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A proposed operations budget for the Otago University Students' Association has been slashed in the wake of a recent legislation change which introduced voluntary student membership (VSM) for 2012.
The OUSA executive has given notice of its proposed 2012 operations budget ahead of a referendum which is timed to coincide with student elections.
The proposed total budget of $1,362,395 for the OUSA's operations has been almost cut in half compared with the student association's 2011 financial expenditure.
MPs voted in Parliament last week to pass the Act New Zealand-introduced Education (Freedom of Association) Amendment Bill, which will take effect from January 1, 2012.
The Bill means students must choose to join associations and, as such, the OUSA has opted not to set a levy for its prospective members, next year.
The OUSA has an operating budget of $2,508,962 this year, with the most significant components being a $683,534, or 27.2%, allocation of the total budget for "recreation", while a 23.2% allocation, or $537,000, is for administration costs.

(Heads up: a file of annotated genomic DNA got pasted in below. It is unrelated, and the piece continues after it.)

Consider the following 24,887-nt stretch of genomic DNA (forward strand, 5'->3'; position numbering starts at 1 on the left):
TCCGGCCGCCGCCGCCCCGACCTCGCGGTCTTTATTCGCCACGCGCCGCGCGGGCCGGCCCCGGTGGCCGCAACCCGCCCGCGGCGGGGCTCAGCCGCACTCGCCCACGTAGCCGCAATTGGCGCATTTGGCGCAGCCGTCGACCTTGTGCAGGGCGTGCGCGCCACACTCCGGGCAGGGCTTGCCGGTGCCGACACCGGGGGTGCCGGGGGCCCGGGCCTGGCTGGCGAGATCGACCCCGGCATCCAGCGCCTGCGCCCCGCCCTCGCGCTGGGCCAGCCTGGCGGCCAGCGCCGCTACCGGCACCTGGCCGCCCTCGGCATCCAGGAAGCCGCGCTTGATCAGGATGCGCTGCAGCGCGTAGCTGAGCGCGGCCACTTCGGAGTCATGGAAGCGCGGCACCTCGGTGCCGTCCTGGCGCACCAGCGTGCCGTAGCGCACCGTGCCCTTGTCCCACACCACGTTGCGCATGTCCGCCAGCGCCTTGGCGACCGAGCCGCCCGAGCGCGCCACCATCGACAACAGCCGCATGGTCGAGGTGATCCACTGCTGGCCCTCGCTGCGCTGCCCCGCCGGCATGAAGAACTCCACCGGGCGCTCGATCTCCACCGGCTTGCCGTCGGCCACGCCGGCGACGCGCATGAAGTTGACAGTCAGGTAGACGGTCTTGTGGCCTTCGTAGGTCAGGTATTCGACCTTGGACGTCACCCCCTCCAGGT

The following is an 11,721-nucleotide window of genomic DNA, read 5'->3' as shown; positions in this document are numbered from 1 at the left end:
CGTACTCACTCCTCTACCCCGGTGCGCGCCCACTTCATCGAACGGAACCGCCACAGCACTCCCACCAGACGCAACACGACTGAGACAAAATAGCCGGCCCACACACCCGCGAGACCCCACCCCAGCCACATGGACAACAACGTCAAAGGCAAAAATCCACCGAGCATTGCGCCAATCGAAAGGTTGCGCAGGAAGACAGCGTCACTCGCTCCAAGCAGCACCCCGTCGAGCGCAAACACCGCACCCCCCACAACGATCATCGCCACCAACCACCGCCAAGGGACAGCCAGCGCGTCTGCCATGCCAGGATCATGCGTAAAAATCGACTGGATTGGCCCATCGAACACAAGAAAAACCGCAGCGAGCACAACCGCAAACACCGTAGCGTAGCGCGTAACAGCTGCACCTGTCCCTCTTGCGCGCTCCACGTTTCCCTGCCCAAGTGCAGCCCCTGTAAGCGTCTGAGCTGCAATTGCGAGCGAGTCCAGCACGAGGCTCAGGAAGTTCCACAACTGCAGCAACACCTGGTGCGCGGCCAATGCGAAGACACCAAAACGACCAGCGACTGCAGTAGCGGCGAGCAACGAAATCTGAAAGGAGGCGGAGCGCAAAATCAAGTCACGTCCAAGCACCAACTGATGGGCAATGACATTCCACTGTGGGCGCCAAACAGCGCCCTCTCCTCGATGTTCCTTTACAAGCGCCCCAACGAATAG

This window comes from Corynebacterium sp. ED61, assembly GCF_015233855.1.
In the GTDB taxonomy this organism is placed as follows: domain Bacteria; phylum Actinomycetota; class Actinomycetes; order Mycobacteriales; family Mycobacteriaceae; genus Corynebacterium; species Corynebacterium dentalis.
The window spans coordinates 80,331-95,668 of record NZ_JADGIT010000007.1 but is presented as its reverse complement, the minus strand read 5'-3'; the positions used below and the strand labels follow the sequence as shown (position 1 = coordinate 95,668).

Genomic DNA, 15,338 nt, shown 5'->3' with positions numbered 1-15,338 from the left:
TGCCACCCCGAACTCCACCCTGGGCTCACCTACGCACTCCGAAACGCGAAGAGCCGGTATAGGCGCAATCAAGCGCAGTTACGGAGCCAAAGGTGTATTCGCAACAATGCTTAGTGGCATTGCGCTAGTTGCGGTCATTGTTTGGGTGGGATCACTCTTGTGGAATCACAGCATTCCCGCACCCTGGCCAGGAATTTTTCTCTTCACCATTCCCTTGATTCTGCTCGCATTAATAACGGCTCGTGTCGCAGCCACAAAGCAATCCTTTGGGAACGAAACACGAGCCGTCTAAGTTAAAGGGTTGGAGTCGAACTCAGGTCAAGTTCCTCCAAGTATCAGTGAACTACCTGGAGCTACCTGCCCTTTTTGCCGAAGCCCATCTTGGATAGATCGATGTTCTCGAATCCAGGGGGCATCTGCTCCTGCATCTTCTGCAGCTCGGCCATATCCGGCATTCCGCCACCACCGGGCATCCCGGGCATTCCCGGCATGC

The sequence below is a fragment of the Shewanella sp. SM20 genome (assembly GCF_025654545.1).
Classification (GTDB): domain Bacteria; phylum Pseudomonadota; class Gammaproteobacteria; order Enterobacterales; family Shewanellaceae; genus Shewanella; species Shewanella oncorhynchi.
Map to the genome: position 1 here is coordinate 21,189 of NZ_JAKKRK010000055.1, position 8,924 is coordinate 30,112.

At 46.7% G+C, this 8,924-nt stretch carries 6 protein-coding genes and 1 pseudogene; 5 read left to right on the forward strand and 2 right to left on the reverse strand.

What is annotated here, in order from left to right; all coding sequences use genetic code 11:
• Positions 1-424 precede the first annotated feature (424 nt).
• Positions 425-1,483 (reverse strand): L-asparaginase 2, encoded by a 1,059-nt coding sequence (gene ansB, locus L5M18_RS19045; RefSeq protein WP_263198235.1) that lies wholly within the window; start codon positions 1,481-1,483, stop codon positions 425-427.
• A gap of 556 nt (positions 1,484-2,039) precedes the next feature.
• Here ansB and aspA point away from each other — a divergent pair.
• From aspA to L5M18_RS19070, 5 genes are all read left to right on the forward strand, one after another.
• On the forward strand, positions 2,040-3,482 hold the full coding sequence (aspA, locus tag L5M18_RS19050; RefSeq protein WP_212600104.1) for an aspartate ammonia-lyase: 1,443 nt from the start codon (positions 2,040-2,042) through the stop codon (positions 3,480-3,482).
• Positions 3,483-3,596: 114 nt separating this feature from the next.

Despite the two components retaining the most support in the proposed 2012 budget, administration costs have been cut back to $396,550 (29% of the overall budget) while recreation has fallen to $279,335, or 20.5% of the total.
Student magazine Critic reported major cuts have been made to organisations, including its parent company Planet Media Ltd, which derive much of their operational costs from OUSA funding.
Planet Media's Radio One and Critic have had their funding slashed from $172,000 to a proposed $50,000 for the two organisations.
Te Roopu, which represents Maori students at the University of Otago, has seen its proposed funding from the OUSA drop to $30,000 from $84,650, while the New Zealand University Students' Association is likely to receive $40,000 from the OUSA in 2012 compared with the $90,939 it gets this year.
OUSA funding for its events will be cut to $69,510 down from $206,450 - which will affect such traditions as Orientation week.
Proposed budget allocations for marketing and communications and the OUSA-run Student Support Centre have escaped the worst of the financial cuts, respectively granted $130,000 and $177,000 for their expenditure next year.